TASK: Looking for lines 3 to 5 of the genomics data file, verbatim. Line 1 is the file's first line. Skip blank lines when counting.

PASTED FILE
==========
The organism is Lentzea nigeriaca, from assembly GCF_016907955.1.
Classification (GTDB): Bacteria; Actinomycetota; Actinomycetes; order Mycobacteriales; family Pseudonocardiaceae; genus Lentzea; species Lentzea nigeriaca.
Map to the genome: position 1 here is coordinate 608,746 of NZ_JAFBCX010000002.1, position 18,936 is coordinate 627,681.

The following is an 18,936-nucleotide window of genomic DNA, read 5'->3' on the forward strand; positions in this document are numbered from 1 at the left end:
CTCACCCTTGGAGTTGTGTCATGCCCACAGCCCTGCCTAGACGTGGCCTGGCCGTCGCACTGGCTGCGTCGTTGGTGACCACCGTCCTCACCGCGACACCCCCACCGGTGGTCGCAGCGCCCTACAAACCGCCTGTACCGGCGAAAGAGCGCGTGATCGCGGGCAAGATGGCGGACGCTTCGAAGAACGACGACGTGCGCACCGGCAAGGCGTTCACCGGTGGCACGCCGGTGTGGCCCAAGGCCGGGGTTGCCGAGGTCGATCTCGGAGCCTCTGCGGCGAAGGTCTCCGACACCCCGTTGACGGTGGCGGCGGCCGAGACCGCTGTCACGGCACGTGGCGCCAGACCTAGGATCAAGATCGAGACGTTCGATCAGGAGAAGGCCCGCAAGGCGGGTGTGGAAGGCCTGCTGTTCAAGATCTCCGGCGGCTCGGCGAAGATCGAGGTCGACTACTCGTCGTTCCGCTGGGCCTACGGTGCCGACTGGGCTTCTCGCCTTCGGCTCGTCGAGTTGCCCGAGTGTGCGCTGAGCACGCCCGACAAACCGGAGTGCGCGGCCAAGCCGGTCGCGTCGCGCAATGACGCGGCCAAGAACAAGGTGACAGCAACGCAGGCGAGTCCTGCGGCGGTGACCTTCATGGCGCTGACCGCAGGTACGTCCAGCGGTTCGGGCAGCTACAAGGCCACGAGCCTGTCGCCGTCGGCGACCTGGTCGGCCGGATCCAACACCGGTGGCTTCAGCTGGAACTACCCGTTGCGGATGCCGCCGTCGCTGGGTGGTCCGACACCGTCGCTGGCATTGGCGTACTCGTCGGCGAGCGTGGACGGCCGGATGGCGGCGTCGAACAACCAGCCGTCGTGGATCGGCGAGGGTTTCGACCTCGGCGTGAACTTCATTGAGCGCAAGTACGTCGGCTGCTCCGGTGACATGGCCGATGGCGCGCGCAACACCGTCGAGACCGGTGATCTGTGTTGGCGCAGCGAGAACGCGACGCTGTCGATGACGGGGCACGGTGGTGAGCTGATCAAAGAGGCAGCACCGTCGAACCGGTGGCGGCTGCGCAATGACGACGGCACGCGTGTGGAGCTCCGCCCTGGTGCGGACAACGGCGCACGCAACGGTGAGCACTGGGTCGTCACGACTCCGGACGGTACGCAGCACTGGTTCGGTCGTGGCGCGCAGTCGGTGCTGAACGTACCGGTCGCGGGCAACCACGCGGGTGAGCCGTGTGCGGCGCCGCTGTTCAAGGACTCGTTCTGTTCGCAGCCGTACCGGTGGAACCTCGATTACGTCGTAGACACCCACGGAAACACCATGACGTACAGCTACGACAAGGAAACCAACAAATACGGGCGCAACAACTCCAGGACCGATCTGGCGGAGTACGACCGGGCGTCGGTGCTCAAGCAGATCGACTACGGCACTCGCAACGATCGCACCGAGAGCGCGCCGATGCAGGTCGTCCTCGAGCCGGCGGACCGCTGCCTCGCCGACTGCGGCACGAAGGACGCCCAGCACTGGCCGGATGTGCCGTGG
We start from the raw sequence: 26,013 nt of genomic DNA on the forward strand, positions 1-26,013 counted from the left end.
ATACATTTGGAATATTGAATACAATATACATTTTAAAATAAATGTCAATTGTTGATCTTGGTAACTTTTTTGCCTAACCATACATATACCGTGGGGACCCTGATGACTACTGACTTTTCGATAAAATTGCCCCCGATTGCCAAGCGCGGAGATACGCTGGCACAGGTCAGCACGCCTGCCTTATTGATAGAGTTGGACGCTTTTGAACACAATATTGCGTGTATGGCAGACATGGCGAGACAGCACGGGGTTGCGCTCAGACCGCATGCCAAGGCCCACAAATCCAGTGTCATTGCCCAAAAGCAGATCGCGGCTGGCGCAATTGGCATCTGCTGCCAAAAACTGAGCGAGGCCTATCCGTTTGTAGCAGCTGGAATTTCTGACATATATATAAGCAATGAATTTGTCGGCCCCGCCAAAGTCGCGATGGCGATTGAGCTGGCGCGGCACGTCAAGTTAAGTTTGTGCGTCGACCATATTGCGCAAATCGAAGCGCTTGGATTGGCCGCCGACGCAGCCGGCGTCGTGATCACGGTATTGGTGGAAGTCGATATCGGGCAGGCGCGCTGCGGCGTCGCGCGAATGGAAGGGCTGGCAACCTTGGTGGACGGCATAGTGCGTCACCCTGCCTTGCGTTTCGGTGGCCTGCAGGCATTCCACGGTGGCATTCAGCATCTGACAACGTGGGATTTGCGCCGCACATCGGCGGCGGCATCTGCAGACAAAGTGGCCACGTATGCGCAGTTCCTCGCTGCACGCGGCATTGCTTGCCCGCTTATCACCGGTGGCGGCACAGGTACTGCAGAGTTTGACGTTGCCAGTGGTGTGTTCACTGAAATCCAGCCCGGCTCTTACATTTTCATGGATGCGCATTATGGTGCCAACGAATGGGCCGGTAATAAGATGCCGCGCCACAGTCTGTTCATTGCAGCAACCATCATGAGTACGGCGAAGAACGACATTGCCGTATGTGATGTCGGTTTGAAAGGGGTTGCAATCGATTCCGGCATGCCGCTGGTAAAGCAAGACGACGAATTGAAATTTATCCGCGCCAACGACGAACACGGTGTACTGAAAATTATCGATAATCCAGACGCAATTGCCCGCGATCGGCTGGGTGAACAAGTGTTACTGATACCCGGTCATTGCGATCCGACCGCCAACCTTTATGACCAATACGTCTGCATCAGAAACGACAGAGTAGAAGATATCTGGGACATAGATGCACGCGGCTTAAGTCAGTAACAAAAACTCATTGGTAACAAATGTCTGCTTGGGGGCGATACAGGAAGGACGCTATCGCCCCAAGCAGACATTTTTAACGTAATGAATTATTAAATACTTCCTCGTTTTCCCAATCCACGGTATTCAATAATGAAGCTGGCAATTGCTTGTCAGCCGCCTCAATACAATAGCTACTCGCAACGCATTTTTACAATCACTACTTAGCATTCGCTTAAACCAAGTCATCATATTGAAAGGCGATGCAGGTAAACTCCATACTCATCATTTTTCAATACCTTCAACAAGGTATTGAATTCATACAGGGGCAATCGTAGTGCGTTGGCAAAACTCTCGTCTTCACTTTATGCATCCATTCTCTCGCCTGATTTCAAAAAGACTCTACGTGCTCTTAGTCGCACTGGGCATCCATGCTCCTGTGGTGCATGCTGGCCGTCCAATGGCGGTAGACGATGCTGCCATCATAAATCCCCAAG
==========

Map to the genome: position 1 here is coordinate 608,746 of NZ_JAFBCX010000002.1, position 18,936 is coordinate 627,681.

The following is an 18,936-nucleotide window of genomic DNA, read 5'->3' on the forward strand; positions in this document are numbered from 1 at the left end:
CTCACCCTTGGAGTTGTGTCATGCCCACAGCCCTGCCTAGACGTGGCCTGGCCGTCGCACTGGCTGCGTCGTTGGTGACCACCGTCCTCACCGCGACACCCCCACCGGTGGTCGCAGCGCCCTACAAACCGCCTGTACCGGCGAAAGAGCGCGTGATCGCGGGCAAGATGGCGGACGCTTCGAAGAACGACGACGTGCGCACCGGCAAGGCGTTCACCGGTGGCACGCCGGTGTGGCCCAAGGCCGGGGTTGCCGAGGTCGATCTCGGAGCCTCTGCGGCGAAGGTCTCCGACACCCCGTTGACGGTGGCGGCGGCCGAGACCGCTGTCACGGCACGTGGCGCCAGACCTAGGATCAAGATCGAGACGTTCGATCAGGAGAAGGCCCGCAAGGCGGGTGTGGAAGGCCTGCTGTTCAAGATCTCCGGCGGCTCGGCGAAGATCGAGGTCGACTACTCGTCGTTCCGCTGGGCCTACGGTGCCGACTGGGCTTCTCGCCTTCGGCTCGTCGAGTTGCCCGAGTGTGCGCTGAGCACGCCCGACAAACCGGAGTGCGCGGCCAAGCCGGTCGCGTCGCGCAATGACGCGGCCAAGAACAAGGTGACAGCAACGCAGGCGAGTCCTGCGGCGGTGACCTTCATGGCGCTGACCGCAGGTACGTCCAGCGGTTCGGGCAGCTACAAGGCCACGAGCCTGTCGCCGTCGGCGACCTGGTCGGCCGGATCCAACACCGGTGGCTTCAGCTGGAACTACCCGTTGCGGATGCCGCCGTCGCTGGGTGGTCCGACACCGTCGCTGGCATTGGCGTACTCGTCGGCGAGCGTGGACGGCCGGATGGCGGCGTCGAACAACCAGCCGTCGTGGATCGGCGAGGGTTTCGACCTCGGCGTGAACTTCATTGAGCGCAAGTACGTCGGCTGCTCCGGTGACATGGCCGATGGCGCGCGCAACACCGTCGAGACCGGTGATCTGTGTTGGCGCAGCGAGAACGCGACGCTGTCGATGACGGGGCACGGTGGTGAGCTGATCAAAGAGGCAGCACCGTCGAACCGGTGGCGGCTGCGCAATGACGACGGCACGCGTGTGGAGCTCCGCCCTGGTGCGGACAACGGCGCACGCAACGGTGAGCACTGGGTCGTCACGACTCCGGACGGTACGCAGCACTGGTTCGGTCGTGGCGCGCAGTCGGTGCTGAACGTACCGGTCGCGGGCAACCACGCGGGTGAGCCGTGTGCGGCGCCGCTGTTCAAGGACTCGTTCTGTTCGCAGCCGTACCGGTGGAACCTCGATTACGTCGTAGACACCCACGGAAACACCATGACGTACAGCTACGACAAGGAAACCAACAAATACGGGCGCAACAACTCCAGGACCGATCTGGCGGAGTACGACCGGGCGTCGGTGCTCAAGCAGATCGACTACGGCACTCGCAACGATCGCACCGAGAGCGCGCCGATGCAGGTCGTCCTCGAGCCGGCGGACCGCTGCCTCGCCGACTGCGGCACGAAGGACGCCCAGCACTGGCCGGATGTGCCGTGG